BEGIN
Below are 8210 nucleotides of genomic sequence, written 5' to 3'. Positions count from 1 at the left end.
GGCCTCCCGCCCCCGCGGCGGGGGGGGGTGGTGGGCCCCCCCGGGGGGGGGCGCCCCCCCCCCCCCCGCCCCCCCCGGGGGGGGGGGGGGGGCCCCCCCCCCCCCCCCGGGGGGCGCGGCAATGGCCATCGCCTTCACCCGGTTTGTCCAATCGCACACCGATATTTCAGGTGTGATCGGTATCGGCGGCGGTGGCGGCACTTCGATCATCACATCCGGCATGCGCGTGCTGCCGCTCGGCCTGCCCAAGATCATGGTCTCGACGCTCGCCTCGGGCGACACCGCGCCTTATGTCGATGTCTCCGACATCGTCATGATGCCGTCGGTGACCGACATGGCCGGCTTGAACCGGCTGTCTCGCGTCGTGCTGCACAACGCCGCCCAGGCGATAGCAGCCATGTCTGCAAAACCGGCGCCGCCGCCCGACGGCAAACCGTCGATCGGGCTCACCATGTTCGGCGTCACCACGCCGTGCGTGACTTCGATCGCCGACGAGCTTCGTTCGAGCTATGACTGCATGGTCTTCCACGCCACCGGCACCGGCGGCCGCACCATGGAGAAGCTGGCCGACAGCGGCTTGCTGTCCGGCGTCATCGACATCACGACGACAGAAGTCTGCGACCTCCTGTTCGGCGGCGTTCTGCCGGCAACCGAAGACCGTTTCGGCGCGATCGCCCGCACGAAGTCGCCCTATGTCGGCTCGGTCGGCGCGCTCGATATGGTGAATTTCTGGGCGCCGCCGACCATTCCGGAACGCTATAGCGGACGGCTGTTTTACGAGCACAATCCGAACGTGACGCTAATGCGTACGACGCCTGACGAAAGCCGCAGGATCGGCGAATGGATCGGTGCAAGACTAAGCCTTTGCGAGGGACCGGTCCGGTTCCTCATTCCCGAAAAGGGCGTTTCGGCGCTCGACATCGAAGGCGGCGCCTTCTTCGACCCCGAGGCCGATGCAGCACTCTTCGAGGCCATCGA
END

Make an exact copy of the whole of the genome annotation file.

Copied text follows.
Below are 8210 nucleotides of genomic sequence, written 5' to 3'. Positions count from 1 at the left end.
GGCCTCCCGCCCCCGCGGCGGGGGGGGGTGGTGGGCCCCCCCGGGGGGGGGCGCCCCCCCCCCCCCCGCCCCCCCCGGGGGGGGGGGGGGGGCCCCCCCCCCCCCCCCGGGGGGCGCGGCAATGGCCATCGCCTTCACCCGGTTTGTCCAATCGCACACCGATATTTCAGGTGTGATCGGTATCGGCGGCGGTGGCGGCACTTCGATCATCACATCCGGCATGCGCGTGCTGCCGCTCGGCCTGCCCAAGATCATGGTCTCGACGCTCGCCTCGGGCGACACCGCGCCTTATGTCGATGTCTCCGACATCGTCATGATGCCGTCGGTGACCGACATGGCCGGCTTGAACCGGCTGTCTCGCGTCGTGCTGCACAACGCCGCCCAGGCGATAGCAGCCATGTCTGCAAAACCGGCGCCGCCGCCCGACGGCAAACCGTCGATCGGGCTCACCATGTTCGGCGTCACCACGCCGTGCGTGACTTCGATCGCCGACGAGCTTCGTTCGAGCTATGACTGCATGGTCTTCCACGCCACCGGCACCGGCGGCCGCACCATGGAGAAGCTGGCCGACAGCGGCTTGCTGTCCGGCGTCATCGACATCACGACGACAGAAGTCTGCGACCTCCTGTTCGGCGGCGTTCTGCCGGCAACCGAAGACCGTTTCGGCGCGATCGCCCGCACGAAGTCGCCCTATGTCGGCTCGGTCGGCGCGCTCGATATGGTGAATTTCTGGGCGCCGCCGACCATTCCGGAACGCTATAGCGGACGGCTGTTTTACGAGCACAATCCGAACGTGACGCTAATGCGTACGACGCCTGACGAAAGCCGCAGGATCGGCGAATGGATCGGTGCAAGACTAAGCCTTTGCGAGGGACCGGTCCGGTTCCTCATTCCCGAAAAGGGCGTTTCGGCGCTCGACATCGAAGGCGGCGCCTTCTTCGACCCCGAGGCCGATGCAGCACTCTTCGAGGCCATCGA